Contested wills reach all time high in 2019
According to the Ministry of Justice (MOJ) a total of 188 cases were brought by individuals who claimed they were entitled to a share of, or a larger portion of, an estate last year.
This figures is up from 128 in 2018, 145 in 2017 and the previous record 158 in 2016.
Experts say the pandemic means the figure is set to rise as advisers witness will signing through windows and via video calls, with questions around undue influence and capacity.
Last month JMW Solicitors reported a 260% increase in contested probate cases and warned that “lockdown wills” and a squeeze in finances will create vicious battles for meagre sums.
Philip Collins, head of the contested estates team at Winckworth Sherwood, said: “We are not at all surprised by the new data coming out from the Ministry of Justice and expect this number to increase further. Of course, only a fraction of contested estates end up before a judge, with the vast majority being settled before court proceedings are even issued.
“We would, however, warn that claims involving an estate can be uniquely distressing for those involved. To get embroiled in a bitter family dispute can be emotionally draining as well as potentially very expensive. There are several ways for testators and families to try to avoid claims, but if that is not possible many cases can be resolved and cry out for mediation, in order to avoid the cost and stress of court proceedings.”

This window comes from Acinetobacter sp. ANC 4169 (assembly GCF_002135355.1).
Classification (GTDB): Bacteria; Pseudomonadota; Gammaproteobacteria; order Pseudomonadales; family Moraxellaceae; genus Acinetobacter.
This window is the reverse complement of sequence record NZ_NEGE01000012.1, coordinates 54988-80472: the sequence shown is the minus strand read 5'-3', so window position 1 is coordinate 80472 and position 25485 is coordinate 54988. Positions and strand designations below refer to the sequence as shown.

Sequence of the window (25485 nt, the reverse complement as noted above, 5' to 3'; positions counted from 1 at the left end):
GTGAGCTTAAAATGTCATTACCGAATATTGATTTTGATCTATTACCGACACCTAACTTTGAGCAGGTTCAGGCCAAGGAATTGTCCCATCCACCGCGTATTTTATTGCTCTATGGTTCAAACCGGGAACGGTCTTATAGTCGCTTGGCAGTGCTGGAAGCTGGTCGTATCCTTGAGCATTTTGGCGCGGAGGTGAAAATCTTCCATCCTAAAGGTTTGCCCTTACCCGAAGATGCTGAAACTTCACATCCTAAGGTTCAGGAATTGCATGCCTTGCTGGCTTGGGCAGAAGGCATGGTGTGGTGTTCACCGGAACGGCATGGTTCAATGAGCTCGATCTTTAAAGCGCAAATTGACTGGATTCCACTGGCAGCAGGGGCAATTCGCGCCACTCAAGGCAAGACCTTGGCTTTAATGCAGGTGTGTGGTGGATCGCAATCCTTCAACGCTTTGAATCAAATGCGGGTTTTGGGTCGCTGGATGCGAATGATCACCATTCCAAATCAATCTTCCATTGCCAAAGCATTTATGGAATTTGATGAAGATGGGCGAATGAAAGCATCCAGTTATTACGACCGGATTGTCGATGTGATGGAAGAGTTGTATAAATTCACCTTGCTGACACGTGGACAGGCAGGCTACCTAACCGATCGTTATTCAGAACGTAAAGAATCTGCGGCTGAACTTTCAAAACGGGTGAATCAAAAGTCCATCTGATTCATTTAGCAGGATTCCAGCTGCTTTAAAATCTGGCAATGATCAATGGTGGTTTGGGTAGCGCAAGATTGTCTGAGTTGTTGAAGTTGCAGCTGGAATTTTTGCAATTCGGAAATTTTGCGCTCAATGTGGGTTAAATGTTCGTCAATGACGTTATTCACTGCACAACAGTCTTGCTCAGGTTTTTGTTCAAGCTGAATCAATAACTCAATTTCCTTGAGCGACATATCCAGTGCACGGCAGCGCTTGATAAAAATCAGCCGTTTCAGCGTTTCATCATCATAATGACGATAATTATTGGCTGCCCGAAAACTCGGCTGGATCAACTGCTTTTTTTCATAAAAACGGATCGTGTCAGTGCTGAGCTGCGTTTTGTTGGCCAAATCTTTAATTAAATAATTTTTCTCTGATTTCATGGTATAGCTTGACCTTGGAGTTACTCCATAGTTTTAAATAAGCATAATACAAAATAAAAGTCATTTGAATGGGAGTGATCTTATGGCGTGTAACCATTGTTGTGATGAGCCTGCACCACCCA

Delayed weddings due to the pandemic could also cause a spike in contested wills.
A study by London-based wedding planning app, Bridebook, found that 64% of weddings in 2020 will be affected by coronavirus either by postponements, cancellations or travel logistics.
While the lockdown easing means weddings of up to 30 people have been able to take place since 4 July, any further lockdowns, either local or national, would cause more delays and cancellations.
Will dispute experts warn the postponements could cause issues if one of the couple dies, leaving their intended partner with no legal protection because they couldn’t get married.
Ben Lyon, will, trust and estate disputes solicitor at Irwin Mitchell, said: “Thousands of couples across the UK have had to postpone or even cancel their wedding altogether, which is a heart-breaking situation, and are then left wondering when it’s safe to go ahead with a new celebration.
“It’s not just young people getting married who have been affected either – there are second and third marriages taking place with older couples, who have also had to delay their weddings and may find themselves in a position where they’re open to will disputes if one of the partners dies.
“If couples are needing to wait to get married then this means we could see a rise in will disputes in the coming years, especially if people are dying without a will in place.”
There is very little provision in English law for cohabiting couples. Currently if you live with a partner but aren’t married, if one dies then there is no automatic provision for the surviving partner.
This can cause trouble if there are complicated family ties involved, such as children or other family members, leaving the surviving partner with no legal protection if they chose to uphold intestacy laws – and potentially no right to their partner’s estate.
Lyon said: “One way to combat this would be to enter into a cohabitation agreement. These are easy and inexpensive solutions that effectively create a contract between the two parties setting out their agreement as to the division of their combined assets.
“The other alternative would be to make a will or do them both in tandem. This would ensure that if someone dies, the house or family business for example will go where they want them to. A will could also be prepared by cohabitees ‘in contemplation of marriage’, which would mean that they wouldn’t need to update it again once the marriage had taken place.”